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I'm having a few issues trying to resolve an SQL Trigger to automatically set a user to blocked & create the block record including date in another table, if their Due date is equal to a set date.

The issue is that when the trigger is set off by an insert, the print statements are executed and the insert occurs, but the insert into the table does not, or the update statement ? Can anyone explain why ?

Note: Both the insert and the Update statement are fine when executed by themselves.

ACCOUNT TABLE

CREATE TABLE [dbo].[Account](
[AccountNo] [int] IDENTITY(1,1) NOT NULL,
[CustomerNo] [int] NOT NULL,
[PaymentNo] [int] NULL,
[CreditNo] [int] NULL,
[BlockID] [dbo].[number] NULL,
[Balence] [dbo].[currency] NOT NULL,
[AmountDue] [dbo].[currency] NOT NULL,
[DueDate] [dbo].[dates] NULL,
[AutherisedBy] [nvarchar](50) NOT NULL,
[DateCreated] [date] NOT NULL,

BLOCKEDUSER TABLE

CREATE TABLE [dbo].[BlockedUsers](
[BlockID] [int] IDENTITY(1,1) NOT NULL,
[DateEnforced] [dbo].[dates] NOT NULL,
[Blocked] [dbo].[switch] NOT NULL,

TRIGGER

ALTER TRIGGER [dbo].[Add_Blocked_User]
ON [dbo].[Account]
FOR INSERT
AS  
BEGIN
SET NOCOUNT ON;

Declare @ID int
Select @ID = [AccountNo] from inserted  
If(Select [DueDate] from inserted) = '2011-01-01'

INSERT INTO dbo.BlockedUsers(DateEnforced,Blocked)
VALUES (GETDATE(),1)
PRINT 'New Block Date Added'

UPDATE Account 
Set BlockID = IDENT_CURRENT('BlockID')
where @ID = @ID
PRINT 'Account Blocked'

END

GO

Fully Working Example : Completed using Help Below.

ALTER TRIGGER [dbo].[Add_Blocked_User]
ON [dbo].[Account]
AFTER INSERT
AS 
BEGIN

SET NOCOUNT ON;

Declare @ID int
Select @ID = [AccountNo] from inserted  
 If(Select [DueDate] from inserted)Not Between (select CONVERT(date, getdate() - 30)) And (select CONVERT(date, getdate()))
Begin
    INSERT INTO dbo.BlockedUsers(DateEnforced,Blocked)
    VALUES (GETDATE(),1)
    PRINT 'New Block Date Added'

    UPDATE Account 
    Set BlockID = (Select Max(BlockID) From BlockedUsers)
    where [AccountNo] = (Select [AccountNo] from inserted)  
    PRINT 'Account Blocked'
 End

 END

GO
share|improve this question
2  
Your trigger will break when two or more rows get inserted with a single statement. –  Andriy M Dec 16 '12 at 1:51

2 Answers 2

up vote 3 down vote accepted

The IF statement in Transact-SQL expects a single statement after the condition:

IF condition
  statement;

If you want to perform more than one statement in the same branch, you must enclose them in the BEGIN/END "brackets":

IF condition
BEGIN
  statement;
  statement;
  ...
END;

In your trigger, only the INSERT statement executes depending on the result of the (Select [DueDate] from inserted) = '2011-01-01' condition. As for both PRINTs and the UPDATE, they execute unconditionally, i.e. after every insert into Account. So, you probably need to add BEGIN and END around INSERT, UPDATE and both PRINTs:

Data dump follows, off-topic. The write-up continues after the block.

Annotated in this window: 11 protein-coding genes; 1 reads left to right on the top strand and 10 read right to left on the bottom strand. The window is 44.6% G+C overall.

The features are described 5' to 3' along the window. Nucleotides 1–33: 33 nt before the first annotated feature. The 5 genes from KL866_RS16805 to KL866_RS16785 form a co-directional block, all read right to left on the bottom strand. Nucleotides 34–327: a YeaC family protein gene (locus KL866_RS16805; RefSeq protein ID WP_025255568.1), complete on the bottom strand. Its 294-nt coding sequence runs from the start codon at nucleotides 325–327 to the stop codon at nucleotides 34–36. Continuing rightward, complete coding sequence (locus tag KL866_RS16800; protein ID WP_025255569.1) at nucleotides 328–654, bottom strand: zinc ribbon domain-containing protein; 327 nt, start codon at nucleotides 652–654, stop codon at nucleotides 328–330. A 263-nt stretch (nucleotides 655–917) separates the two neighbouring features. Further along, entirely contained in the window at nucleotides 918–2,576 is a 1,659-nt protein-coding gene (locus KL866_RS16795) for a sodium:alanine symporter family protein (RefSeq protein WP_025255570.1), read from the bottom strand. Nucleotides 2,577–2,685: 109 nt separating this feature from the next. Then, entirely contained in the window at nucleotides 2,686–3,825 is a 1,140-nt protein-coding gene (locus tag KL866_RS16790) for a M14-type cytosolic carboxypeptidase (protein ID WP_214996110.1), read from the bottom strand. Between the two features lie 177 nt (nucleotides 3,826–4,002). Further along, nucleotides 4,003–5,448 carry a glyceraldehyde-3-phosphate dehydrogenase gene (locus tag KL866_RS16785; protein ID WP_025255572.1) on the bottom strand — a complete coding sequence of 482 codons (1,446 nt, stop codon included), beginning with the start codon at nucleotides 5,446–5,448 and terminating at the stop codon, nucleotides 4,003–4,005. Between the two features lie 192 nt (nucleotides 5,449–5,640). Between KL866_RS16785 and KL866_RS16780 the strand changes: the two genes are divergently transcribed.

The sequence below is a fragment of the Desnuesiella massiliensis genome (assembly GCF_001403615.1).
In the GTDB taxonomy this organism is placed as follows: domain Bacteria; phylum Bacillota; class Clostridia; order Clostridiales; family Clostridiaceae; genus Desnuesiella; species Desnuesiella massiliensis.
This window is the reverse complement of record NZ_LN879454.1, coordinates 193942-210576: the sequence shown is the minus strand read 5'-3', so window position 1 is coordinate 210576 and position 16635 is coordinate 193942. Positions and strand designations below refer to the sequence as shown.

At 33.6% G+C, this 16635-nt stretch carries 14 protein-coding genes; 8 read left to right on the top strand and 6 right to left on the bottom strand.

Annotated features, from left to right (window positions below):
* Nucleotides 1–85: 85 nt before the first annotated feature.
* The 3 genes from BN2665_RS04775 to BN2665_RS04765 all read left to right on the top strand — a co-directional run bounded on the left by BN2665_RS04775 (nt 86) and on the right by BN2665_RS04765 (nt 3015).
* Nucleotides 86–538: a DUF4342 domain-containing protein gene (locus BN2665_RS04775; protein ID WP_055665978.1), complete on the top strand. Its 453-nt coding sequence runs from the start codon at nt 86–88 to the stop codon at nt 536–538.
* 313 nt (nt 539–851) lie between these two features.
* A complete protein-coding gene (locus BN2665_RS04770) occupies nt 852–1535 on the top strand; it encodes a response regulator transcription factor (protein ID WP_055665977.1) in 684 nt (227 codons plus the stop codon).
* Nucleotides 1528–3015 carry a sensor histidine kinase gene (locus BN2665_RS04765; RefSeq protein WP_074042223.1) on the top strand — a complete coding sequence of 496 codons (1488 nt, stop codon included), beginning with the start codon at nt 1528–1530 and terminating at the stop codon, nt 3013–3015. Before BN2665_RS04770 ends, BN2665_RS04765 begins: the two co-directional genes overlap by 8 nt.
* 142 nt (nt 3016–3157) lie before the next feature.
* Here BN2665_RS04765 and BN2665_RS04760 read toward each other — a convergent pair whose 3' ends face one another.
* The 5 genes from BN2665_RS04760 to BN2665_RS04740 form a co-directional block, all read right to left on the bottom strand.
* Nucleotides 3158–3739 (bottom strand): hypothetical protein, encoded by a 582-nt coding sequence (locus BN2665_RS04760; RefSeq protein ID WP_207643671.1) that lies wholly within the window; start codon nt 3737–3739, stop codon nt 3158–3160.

...
If(Select [DueDate] from inserted) = '2011-01-01'
BEGIN
INSERT INTO dbo.BlockedUsers(DateEnforced,Blocked)
VALUES (GETDATE(),1);
PRINT 'New Block Date Added';

UPDATE Account 
Set BlockID = IDENT_CURRENT('BlockID')
where @ID = @ID;
PRINT 'Account Blocked';
END;
...
share|improve this answer
    
Thankyou Andy, This helped me get my if condition working correctly which Ive now extended to use system sates to block only if due date is >30 days old. Kudos, Really appreciated. –  Baggerz Dec 16 '12 at 14:14

You did

FOR INSERT

You want to use

AFTER INSERT, UPDATE

FOR INSERT tells Sql Server that your trigger will entirely replace the normal insert operation. AFTER INSERT tells Sql Server to go ahead and insert the row, and then execute this code as a post-processing step.

share|improve this answer
8  
FOR INSERT and AFTER INSERT mean the same in Transact-SQL. It is INSTEAD OF INSERT that replaces the actual operation. –  Andriy M Dec 16 '12 at 1:42
    
Thankyou Andy, This helped me get both update and insert working correctly. Really appreciated. –  Baggerz Dec 16 '12 at 14:13
1  
Sorry about that :( I never use FOR. It was the fact that update account didn't do anything that made me think it as acting as instead of. –  Brian White Dec 17 '12 at 20:50
2  
You should update your answer to reflect @AndriyM's answer. –  Joshua Drake Jun 25 '13 at 19:22
2  
Why? Because it is wrong, cluttering the space, and wasting others' time. Add to that: so you don't get down-votes. Others reading your answer need to read all the comments just to find it is wrong. I will not down-vote it for now, but I suggest deleting your answer as it is not salvageable, before you start getting down-votes. –  Racil Hilan Apr 16 at 13:01

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